Council budget deal would delay Nutter property-tax overhaul

School-service workers offer support to George Ricchezza, a union official, before Council yesterday. ELISE WRABETZ / STAFF PHOTOGRAPHER
School-service workers offer support to George Ricchezza, a union official, before Council yesterday. ELISE WRABETZ / STAFF PHOTOGRAPHER
Posted: June 22, 2012

OVER LAST-MINUTE objections from Mayor Nutter, City Council Thursday all but finalized a budget deal to delay Nutter's proposed property-tax overhaul for a year and provide $40 million in new funding to the school district, far less than the $94 million sought by the mayor.

"We were fortunate we were able to get support for the school district from the city of Philadelphia," said Council President Darrell Clarke. "It was something of a difficult challenge. There was a lot of lobbying against this particular vote, but members of Council stepped up to the plate and we'll be able to send some revenue over to the school district."

Nutter wanted to move the city to a tax system based on market values, known as the Actual Value Initiative (AVI), collecting $94 million for schools in the process. But Council was wary of making that move before assessments were finished. Its plan for the 2012-13 fiscal year keeps the current tax system for another year, includes a 3.59 percent property-tax hike to generate $20 million in revenue for schools and gets another $20 million for schools through an increase in a business tax known as the use-and-occupancy tax. The plan also memorializes two temporary property tax hikes.

Due to some technical changes, the property-tax bill won't get final passage until next week, but by an 11-6 vote Council gave final approval to the use-and-occupancy tax hike, a levy the business community had lobbied heavily against, saying it would hurt small businesses.

Hours before the vote, Nutter held a press conference, saying he wanted more money for education.

"For a school district that is struggling, those numbers are going in the wrong direction," said Nutter. "Of course I would like to see more, because the district desperately needs those dollars."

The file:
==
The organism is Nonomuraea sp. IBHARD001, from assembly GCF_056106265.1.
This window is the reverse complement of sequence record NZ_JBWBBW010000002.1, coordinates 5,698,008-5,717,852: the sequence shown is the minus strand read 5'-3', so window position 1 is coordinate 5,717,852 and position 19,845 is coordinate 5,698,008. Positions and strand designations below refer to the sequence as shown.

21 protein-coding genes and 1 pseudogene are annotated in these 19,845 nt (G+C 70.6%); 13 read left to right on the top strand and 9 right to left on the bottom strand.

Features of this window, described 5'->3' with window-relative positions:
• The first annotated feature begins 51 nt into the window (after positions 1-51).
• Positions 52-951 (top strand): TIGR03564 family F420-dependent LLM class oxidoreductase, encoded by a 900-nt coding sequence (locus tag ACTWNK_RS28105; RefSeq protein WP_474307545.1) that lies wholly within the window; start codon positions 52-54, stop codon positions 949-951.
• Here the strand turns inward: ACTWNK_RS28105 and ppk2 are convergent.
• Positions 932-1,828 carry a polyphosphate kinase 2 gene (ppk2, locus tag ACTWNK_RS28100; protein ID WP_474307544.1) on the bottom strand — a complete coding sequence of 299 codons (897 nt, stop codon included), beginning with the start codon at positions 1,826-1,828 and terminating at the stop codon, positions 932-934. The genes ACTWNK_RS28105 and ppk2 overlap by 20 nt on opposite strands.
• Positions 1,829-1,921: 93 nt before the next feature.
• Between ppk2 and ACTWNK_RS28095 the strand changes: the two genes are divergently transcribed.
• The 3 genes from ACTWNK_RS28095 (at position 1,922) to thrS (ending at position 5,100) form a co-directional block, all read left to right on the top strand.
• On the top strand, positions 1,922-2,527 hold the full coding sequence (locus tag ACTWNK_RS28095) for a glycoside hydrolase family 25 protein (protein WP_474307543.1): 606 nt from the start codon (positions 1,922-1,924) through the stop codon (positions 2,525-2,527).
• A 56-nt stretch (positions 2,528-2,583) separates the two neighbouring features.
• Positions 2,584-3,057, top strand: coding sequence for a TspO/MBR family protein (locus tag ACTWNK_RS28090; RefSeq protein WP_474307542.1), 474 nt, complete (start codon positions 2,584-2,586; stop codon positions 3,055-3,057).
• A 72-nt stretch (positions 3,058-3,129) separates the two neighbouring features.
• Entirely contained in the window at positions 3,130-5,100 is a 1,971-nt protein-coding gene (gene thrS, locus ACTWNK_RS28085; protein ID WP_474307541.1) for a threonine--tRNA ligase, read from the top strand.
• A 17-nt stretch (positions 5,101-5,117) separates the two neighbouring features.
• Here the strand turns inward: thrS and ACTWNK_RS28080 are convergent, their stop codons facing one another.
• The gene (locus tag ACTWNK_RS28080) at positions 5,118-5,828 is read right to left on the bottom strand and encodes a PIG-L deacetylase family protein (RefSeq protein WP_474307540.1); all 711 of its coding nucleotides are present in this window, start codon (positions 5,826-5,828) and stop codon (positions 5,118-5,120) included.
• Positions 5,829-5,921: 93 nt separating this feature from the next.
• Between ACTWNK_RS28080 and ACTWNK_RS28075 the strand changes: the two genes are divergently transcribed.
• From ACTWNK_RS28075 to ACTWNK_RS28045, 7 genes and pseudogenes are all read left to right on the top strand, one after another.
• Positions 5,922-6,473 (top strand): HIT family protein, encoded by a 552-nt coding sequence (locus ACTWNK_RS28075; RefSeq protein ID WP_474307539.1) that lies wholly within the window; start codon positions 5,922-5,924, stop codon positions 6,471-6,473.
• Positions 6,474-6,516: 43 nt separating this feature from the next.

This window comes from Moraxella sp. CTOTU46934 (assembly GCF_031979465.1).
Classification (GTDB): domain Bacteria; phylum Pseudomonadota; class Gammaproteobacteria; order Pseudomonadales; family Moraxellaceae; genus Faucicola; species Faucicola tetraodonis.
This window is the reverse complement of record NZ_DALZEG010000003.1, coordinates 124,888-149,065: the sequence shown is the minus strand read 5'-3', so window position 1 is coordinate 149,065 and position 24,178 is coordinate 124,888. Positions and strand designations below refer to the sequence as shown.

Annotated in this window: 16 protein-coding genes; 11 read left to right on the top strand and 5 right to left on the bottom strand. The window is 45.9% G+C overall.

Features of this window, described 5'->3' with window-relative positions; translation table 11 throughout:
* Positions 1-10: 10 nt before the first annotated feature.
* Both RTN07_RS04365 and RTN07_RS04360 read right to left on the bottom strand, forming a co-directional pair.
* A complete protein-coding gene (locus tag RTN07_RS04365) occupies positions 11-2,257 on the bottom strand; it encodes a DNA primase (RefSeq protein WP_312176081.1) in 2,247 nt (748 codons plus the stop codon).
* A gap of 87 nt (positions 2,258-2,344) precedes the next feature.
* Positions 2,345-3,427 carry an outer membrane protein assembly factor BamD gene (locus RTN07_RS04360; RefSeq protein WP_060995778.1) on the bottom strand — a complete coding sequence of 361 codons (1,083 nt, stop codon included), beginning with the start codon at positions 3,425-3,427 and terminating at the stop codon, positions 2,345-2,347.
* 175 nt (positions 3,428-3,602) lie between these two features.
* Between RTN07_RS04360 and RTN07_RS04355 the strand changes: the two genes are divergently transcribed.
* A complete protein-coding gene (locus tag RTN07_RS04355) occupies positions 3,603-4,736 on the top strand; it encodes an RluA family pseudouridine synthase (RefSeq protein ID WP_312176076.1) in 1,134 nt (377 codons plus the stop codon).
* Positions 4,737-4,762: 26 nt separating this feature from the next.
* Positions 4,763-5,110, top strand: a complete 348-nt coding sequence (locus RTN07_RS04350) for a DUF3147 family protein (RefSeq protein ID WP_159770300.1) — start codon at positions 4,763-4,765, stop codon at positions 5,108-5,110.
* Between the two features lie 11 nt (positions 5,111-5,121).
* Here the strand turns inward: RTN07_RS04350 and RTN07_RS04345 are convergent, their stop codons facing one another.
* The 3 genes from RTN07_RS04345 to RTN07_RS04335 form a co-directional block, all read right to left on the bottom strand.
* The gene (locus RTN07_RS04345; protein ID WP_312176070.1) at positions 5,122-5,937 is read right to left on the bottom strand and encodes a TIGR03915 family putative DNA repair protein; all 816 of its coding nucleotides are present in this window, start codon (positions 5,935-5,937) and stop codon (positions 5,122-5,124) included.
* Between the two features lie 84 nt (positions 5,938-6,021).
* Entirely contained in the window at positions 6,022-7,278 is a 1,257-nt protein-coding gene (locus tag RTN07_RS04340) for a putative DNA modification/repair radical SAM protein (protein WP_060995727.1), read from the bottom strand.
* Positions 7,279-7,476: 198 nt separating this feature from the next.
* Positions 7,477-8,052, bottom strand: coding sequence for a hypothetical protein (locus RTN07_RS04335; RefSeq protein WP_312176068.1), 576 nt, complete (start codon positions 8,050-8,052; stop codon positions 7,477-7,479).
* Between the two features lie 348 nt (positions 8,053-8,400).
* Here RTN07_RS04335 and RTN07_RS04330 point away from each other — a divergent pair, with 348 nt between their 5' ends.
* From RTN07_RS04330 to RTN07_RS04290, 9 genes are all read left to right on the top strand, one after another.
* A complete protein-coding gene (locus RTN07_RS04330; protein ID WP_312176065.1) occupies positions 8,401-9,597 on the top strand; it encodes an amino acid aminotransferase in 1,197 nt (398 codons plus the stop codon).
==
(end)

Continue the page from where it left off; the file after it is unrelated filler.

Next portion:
School Reform Commission member Feather Houston said the district — which has a $218 million projected shortfall in its 2012-2013 budget — will have serious problems without the full $94 million from the city.

"Anything over what we have already planned to borrow for this coming year will be a bigger hole that we will have to overcome," Houston said. "The goal is structural balance. It's the only way forward."

Council members said they had to juggle competing interests.

"It's not just the issue of the money for the schools," said Councilwoman Marian Tasco. "You hear from business owners on use-and-occupancy, homeowners on property."

Council is seeking legislation in Harrisburg to help avoid costly appeals due to a ruling by the State Equalization Board (STEB) that deemed the city's assessments were inaccurate. Sources said the request is likely to get approval.

Nutter has reportedly been advocating in Harrisburg for a measure that would allow the city to reopen the budget in the fall to set new tax rates and use the new assessments for the 2012-13 fiscal year. Nutter said that idea had been raised by a state lawmaker.

"That would be more of a backup to protect the city if the STEB relief effort was ruled a legal nullity or ruled unconstitutional," said Nutter, who said he also supported the STEB relief.

Since Nutter announced his AVI plans, residents in neighborhoods likely to see tax hikes have been vigorously campaigning against the plan. The tide seemed to turn against AVI as Council grew distrustful of the data provided to them about the impact of AVI — and as the projected tax rate grew to 1.8 percent of market value.

Contact Catherine Lucey at 215-854-4172 or at

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